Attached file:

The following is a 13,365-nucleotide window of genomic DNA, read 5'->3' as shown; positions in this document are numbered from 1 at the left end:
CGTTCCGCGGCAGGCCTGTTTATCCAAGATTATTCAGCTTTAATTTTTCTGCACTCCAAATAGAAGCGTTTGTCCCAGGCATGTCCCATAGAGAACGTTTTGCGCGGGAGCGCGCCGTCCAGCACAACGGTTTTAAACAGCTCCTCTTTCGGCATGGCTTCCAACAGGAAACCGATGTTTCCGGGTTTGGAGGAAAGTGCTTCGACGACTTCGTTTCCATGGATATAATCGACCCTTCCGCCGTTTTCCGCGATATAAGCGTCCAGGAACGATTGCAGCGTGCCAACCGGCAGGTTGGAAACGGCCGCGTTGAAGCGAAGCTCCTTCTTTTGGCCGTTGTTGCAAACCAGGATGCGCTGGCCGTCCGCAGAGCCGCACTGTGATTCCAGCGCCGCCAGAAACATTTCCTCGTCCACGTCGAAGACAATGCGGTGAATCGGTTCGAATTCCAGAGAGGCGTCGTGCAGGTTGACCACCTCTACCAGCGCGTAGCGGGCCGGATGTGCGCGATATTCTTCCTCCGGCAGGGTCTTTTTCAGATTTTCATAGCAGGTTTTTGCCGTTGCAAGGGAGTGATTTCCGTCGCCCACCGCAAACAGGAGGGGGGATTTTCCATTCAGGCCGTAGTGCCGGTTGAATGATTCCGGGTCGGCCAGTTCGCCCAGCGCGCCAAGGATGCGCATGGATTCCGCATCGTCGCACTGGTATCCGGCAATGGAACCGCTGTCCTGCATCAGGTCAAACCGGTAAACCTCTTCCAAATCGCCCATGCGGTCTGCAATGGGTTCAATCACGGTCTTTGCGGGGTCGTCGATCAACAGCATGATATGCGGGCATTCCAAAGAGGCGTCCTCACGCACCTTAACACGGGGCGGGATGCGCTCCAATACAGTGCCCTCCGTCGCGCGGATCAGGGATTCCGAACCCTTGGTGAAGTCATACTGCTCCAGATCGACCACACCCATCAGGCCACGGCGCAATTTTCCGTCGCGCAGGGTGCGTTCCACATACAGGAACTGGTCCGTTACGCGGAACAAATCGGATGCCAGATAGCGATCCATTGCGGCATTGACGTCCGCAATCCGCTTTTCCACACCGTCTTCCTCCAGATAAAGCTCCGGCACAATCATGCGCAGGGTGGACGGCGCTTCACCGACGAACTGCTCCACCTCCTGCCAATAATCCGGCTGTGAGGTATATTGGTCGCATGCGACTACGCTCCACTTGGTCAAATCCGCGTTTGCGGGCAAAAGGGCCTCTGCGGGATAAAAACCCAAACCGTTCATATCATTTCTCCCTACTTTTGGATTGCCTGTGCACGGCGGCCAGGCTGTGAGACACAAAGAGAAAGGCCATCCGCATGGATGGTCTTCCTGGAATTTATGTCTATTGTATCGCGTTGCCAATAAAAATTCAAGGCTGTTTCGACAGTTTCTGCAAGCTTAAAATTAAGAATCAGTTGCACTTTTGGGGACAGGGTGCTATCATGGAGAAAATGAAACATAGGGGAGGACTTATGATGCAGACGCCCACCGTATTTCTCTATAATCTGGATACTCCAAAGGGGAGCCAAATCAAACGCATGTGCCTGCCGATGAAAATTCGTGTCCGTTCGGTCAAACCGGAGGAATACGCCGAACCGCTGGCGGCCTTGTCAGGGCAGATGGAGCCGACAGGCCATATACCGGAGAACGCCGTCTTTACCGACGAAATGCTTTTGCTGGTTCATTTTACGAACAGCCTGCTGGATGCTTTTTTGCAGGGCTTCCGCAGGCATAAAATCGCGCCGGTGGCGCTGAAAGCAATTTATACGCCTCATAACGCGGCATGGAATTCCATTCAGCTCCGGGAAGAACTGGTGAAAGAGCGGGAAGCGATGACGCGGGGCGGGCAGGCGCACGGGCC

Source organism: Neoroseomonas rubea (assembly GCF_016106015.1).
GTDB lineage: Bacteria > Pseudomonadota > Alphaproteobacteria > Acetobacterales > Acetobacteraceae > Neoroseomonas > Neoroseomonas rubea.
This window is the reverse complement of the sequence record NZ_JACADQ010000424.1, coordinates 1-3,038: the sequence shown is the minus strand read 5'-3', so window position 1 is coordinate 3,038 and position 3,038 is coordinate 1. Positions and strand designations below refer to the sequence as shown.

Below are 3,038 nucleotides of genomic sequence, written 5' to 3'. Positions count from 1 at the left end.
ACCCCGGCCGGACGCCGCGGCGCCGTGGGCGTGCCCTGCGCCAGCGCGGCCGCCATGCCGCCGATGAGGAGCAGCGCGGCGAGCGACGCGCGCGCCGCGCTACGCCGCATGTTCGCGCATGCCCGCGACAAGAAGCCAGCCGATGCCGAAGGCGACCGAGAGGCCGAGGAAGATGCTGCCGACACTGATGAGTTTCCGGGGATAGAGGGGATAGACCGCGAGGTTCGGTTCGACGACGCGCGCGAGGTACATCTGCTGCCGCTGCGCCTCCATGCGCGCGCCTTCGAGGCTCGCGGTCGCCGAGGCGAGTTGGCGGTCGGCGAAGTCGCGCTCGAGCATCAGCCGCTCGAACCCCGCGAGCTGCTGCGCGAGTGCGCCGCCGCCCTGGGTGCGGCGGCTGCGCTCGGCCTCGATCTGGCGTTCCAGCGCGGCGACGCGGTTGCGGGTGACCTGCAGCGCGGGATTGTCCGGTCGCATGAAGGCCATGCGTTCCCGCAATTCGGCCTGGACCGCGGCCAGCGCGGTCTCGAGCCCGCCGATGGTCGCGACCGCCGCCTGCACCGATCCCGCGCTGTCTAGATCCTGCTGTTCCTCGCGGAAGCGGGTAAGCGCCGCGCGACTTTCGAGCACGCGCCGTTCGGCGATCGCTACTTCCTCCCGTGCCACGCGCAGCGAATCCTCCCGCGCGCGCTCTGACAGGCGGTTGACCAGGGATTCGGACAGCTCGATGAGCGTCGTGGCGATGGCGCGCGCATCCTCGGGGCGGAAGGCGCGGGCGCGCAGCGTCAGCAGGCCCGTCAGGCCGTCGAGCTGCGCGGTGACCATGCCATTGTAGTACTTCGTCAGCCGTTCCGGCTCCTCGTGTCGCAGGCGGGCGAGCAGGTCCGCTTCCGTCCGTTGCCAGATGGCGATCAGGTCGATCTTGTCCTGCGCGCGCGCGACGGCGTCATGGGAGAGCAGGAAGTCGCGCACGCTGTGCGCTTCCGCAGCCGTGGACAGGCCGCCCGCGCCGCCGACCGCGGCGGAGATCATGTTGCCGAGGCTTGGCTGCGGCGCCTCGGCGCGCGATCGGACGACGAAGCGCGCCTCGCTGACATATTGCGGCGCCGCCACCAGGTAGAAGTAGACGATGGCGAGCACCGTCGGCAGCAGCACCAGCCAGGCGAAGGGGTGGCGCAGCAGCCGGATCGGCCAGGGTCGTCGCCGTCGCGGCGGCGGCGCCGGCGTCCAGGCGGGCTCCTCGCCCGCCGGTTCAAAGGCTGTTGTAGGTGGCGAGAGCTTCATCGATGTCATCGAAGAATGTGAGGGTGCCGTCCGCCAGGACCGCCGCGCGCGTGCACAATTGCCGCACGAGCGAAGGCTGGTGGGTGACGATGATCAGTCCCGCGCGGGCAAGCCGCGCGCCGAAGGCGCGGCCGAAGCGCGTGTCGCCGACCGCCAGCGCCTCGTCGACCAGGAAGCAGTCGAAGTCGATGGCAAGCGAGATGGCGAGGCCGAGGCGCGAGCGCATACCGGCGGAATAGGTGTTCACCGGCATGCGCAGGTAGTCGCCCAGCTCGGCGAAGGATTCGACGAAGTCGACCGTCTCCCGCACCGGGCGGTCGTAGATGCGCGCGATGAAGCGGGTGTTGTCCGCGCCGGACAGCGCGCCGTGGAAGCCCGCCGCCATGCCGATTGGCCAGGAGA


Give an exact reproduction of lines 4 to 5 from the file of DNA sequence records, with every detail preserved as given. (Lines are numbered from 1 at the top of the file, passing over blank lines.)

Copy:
GTDB lineage: Bacteria > Pseudomonadota > Alphaproteobacteria > Acetobacterales > Acetobacteraceae > Neoroseomonas > Neoroseomonas rubea.
This window is the reverse complement of the sequence record NZ_JACADQ010000424.1, coordinates 1-3,038: the sequence shown is the minus strand read 5'-3', so window position 1 is coordinate 3,038 and position 3,038 is coordinate 1. Positions and strand designations below refer to the sequence as shown.